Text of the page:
The Fascinating and Complicated Story of How the First Transatlantic Cable Was Laid

Never has a story been filled with more setbacks and failures.
Loukia Papadopoulos

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Never has a story been more fascinating or complicated than the one about how the first transatlantic cable was laid. It all started in 1850 when a north-eastern cable was laid that was set to be the largest communication cable yet.

The cable went from the north-east coast of America in Nova Scotia to Newfoundland and its construction was led by a man named Frederick Newton Gisborne. Gisborne firmly believed that the cable could be extended across the Atlantic to Britain.

Luckily, he met a businessman named Cyrus West Field who also believed in the idea had the funds to make it happen. Gisborne and Field founded the New York Newfoundland and London Telegraph Company and began their first attempt at creating the transatlantic line in 1857.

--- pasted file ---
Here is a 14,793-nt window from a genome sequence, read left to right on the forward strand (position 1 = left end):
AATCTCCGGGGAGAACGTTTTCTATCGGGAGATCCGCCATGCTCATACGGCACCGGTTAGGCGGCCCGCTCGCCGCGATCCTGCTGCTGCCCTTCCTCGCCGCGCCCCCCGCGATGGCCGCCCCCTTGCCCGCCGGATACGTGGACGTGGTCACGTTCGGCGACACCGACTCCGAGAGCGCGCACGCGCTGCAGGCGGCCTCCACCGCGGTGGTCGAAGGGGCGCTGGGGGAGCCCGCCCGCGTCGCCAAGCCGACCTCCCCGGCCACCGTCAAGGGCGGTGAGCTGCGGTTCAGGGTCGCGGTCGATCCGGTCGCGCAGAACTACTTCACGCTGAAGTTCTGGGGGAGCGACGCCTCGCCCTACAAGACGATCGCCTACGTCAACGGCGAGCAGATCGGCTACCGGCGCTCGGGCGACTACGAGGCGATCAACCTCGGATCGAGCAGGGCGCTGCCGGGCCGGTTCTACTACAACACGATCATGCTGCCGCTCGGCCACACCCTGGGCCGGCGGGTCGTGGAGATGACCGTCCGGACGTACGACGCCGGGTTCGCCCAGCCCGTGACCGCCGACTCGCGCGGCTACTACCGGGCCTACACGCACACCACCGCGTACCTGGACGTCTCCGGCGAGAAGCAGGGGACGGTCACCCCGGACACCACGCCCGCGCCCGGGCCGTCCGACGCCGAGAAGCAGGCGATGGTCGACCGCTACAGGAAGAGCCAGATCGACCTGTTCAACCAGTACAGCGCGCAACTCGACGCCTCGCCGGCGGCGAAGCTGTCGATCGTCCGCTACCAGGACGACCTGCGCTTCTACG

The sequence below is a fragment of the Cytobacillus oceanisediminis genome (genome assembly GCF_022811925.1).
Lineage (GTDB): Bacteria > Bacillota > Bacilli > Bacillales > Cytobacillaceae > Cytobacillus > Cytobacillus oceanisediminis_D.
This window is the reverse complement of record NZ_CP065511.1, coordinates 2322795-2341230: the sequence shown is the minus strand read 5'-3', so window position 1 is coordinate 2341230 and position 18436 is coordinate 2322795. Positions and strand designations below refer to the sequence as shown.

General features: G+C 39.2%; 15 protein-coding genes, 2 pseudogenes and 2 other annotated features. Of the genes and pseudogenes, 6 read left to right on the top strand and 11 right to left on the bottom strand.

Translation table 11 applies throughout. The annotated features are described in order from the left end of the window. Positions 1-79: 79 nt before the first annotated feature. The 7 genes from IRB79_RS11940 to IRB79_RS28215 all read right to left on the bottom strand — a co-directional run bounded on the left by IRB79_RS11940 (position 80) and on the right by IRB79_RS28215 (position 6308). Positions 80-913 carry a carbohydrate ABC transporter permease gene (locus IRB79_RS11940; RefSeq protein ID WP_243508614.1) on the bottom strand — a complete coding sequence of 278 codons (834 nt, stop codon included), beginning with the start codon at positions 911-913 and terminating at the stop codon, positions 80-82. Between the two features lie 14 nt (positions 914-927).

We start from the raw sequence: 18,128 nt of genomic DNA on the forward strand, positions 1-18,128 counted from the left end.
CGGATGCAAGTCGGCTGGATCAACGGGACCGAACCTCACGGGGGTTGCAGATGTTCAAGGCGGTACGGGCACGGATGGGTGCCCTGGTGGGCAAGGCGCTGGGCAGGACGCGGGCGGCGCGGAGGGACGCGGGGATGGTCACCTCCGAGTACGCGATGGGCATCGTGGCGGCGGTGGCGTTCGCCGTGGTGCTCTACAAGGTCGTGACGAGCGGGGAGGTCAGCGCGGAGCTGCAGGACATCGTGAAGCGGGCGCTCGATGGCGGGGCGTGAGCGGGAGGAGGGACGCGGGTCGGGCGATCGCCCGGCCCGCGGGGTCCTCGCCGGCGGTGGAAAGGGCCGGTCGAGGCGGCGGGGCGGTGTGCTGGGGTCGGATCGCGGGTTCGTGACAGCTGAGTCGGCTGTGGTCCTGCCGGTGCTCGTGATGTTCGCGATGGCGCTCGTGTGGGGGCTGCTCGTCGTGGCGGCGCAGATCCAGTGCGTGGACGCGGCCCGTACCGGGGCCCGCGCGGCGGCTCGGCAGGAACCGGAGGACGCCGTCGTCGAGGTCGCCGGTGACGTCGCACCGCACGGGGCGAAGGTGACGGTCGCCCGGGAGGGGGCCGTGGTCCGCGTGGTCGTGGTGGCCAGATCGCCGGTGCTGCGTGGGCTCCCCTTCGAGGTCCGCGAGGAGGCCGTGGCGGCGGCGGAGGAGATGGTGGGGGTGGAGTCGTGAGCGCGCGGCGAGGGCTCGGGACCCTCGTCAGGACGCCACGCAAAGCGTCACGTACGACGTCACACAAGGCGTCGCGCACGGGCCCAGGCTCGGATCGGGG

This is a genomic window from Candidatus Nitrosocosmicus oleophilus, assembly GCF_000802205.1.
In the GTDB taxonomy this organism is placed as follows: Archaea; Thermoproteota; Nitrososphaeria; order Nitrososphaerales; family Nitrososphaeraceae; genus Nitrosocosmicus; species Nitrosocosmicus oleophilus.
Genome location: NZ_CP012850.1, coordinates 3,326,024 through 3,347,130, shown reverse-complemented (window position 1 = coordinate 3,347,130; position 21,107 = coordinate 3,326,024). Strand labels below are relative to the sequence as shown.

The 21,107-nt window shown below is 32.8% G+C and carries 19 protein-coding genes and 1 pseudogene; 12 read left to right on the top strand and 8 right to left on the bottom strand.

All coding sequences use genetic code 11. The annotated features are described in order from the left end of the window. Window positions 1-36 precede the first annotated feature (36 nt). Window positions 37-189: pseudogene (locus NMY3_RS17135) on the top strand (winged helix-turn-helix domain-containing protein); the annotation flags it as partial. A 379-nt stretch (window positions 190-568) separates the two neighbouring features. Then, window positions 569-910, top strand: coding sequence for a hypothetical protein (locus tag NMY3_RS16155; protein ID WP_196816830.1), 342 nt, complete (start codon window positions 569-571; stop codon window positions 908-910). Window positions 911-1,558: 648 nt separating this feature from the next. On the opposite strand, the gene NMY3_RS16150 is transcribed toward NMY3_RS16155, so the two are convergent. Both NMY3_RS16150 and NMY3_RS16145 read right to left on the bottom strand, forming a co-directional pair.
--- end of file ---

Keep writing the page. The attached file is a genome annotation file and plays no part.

This would prove a much more difficult journey than anticipated and would come with many setbacks and failures. But in then it would result in a line that would allow Queen Victoria and U.S. President, James Buchanan to send the first and rather wordy message on August 16, 1858. The message took 16 hours to send, according to 1843 Magazine.

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What's the rest of the story you ask? Watch the video and find out for yourself.

Editor's Note: An earlier version of this article said that U.S. President James Buchanan and Queen Victoria sent the first message through the transatlantic line in 1958. This is incorrect. The first message was sent between the two national leaders in the year 1858. The earlier version of this article also said that the first message across the transatlantic cable took "just shy of 18 hours to send." This, too, is incorrect. The first message took 16 hours. IE regrets these errors.

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